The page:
204. I’m embarrassed to admit I’d have had to call my father to act as a translator. On the plus side, he used to do that professionally and would get a kick out of it.

    He’d also figure out, in the first five minutes, how we’re related.

    (And as it happens, I have mamool just outside my office and a cup of coffee in front of me. Time for them to get together, I think.)

    Liked by 1 person

  205. I was working in a hospital pharmacy years ago when someone came around looking for anyone who knew any French. I’d studied for 4 years, so I joined a pharmacy tech and a few other people in trying to help a Haitian man with a stomach ache. We were given a list of questions to ask and stumbled our way through most; enough to learn what he’d eaten the day before, which led to an easy diagnosis. As we were leaving, I suddenly realized why he looked so confused when we asked, over and over, what we thought was “Have you taken any medicine?” Instead, we’d repeated, “Have you taken a doctor?” I’m glad others’ experiences have been easier than ours was! I’m also glad I haven’t been called upon to communicate in French since then.

    Like

  206. wtpfefferle says:

    The photo of Nye was taken by WT Pfefferle in San Antonio in 2003.

    Like

  207. This is a beautiful story, the power of language, the art of making time.

    Liked by 1 person

  208. Tearing up, in a good way. Thank you.

    Like

  209. I met a an interesting man named Joe on a flight between Alaska & Portland. This is the post I shared with my friends on Facebook.

    June 20, 2014
    Facebook post
    June 20, 2014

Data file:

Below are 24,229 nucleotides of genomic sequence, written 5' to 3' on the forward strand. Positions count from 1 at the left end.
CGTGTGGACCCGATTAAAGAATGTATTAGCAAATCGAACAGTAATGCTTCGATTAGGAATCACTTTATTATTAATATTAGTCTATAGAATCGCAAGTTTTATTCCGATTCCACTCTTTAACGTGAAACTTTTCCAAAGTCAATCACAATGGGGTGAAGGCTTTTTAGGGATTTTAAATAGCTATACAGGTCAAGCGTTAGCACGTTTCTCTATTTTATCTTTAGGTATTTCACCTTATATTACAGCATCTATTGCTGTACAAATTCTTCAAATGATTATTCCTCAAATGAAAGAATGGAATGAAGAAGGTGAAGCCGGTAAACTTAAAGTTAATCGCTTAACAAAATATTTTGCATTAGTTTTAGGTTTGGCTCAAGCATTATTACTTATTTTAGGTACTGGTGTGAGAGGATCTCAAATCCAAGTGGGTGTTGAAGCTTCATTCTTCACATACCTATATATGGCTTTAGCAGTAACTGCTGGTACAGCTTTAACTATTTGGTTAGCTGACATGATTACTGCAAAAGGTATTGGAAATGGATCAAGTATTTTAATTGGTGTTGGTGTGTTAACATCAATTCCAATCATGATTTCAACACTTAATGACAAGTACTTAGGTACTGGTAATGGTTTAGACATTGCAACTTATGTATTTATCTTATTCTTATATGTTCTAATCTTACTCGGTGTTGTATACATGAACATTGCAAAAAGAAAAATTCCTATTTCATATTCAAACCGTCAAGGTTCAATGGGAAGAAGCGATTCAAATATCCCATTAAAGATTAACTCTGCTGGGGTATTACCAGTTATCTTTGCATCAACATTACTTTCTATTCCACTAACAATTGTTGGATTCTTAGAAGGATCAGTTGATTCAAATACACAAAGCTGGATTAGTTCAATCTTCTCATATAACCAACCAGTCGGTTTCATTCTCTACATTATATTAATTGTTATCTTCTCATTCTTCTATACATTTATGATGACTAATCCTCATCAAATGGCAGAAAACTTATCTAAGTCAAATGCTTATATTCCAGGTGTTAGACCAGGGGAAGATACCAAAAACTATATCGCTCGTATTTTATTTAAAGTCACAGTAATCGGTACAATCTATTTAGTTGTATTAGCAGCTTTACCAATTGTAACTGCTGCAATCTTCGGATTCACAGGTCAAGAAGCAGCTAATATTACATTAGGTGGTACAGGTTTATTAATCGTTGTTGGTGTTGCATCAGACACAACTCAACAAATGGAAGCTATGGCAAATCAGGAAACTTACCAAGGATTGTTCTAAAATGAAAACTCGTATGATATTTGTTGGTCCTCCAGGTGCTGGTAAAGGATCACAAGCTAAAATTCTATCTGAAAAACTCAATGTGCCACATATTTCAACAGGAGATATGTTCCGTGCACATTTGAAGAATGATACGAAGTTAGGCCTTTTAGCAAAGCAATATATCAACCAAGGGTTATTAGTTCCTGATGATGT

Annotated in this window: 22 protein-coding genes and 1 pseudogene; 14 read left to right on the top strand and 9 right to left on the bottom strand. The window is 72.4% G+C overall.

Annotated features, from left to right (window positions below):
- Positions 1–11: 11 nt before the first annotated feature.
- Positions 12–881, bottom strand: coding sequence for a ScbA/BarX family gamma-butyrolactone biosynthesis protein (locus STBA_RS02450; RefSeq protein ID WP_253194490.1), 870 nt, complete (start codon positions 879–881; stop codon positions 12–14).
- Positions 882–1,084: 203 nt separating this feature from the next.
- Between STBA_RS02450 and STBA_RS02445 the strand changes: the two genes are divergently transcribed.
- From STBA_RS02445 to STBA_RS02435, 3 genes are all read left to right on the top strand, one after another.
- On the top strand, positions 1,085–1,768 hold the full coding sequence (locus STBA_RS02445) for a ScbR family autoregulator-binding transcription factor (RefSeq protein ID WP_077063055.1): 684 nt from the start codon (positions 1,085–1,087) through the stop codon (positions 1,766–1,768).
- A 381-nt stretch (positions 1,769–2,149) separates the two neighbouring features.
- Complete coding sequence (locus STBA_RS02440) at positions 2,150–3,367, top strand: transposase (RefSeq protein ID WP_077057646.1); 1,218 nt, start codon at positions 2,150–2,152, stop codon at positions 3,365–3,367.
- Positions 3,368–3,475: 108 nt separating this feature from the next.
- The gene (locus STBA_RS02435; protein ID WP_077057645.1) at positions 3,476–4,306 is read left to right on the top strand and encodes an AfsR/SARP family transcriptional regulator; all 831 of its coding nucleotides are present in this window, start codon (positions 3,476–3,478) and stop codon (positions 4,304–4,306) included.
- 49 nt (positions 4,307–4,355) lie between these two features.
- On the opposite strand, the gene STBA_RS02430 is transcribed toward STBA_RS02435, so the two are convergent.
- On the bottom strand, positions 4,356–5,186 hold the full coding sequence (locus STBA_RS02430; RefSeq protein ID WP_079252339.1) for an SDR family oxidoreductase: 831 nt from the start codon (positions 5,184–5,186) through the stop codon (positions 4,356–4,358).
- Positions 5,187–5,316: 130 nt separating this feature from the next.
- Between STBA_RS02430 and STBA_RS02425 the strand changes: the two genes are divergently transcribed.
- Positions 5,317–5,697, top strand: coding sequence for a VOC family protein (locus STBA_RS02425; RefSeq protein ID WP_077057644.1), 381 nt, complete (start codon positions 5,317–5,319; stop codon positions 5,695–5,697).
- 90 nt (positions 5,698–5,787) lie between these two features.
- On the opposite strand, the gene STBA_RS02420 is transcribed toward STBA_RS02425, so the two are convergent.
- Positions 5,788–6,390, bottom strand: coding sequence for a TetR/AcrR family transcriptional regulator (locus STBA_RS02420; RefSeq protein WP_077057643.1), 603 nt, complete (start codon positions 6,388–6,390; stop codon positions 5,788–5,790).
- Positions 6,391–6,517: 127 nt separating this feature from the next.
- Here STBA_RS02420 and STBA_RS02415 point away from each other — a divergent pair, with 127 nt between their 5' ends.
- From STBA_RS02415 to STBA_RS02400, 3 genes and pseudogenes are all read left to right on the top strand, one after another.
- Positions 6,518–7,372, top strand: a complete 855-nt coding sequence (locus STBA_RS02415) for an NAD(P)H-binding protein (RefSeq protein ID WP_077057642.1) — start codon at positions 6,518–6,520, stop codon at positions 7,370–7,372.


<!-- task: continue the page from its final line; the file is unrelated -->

Portland. Pooped. Leaving Alaska is always so hard emotionally and physically. Had a very nice man named Joe as my aisle mate. I knew right away that he was going to be chatty and I sort if dreaded it since I only wanted to sleep. Something told me to listen to him, that he needed to talk, so after he asked me where I was going and then why I am in Alaska I followed up with… “And you?” I learned so much about this guy in the time it takes to board a plane. He is from Nashville with a polite accent and follows his sentences with hun, and your kindly welcome, born in 48, was in Vietnam, two plane crashes, helped build phone systems in here in Alaska, retired military 20 years ( ex marine) had an injury that now requires him to walk with a cane ( which he seemed self conscious about), was an alcoholic that taught himself to make beautiful leather crafts that he now sells to keep himself out of trouble, that he refuses to turn into a business because of taxes, he had a son die of cancer when he was 19. He talked about his son a lot, as if he died yesterday. Said, I was in war and saw horrific things, but nothing compares to that. I listened. When he opened his phone the first time to show me pictures of the fish he caught,I asked his son in my heart to please not let this go on the whole flight. When he opened his phone again to show me examples of his leather work ( although beautiful) I asked God to please not let there be a third time. When the flight crew said the plane was full but no one sat in the middle seat between us, I imagined Joe’s son getting comfortable in that seat, with a boy’s smile saying, “that’s my dad. Isn’t he amazing? I love to hear his stories.”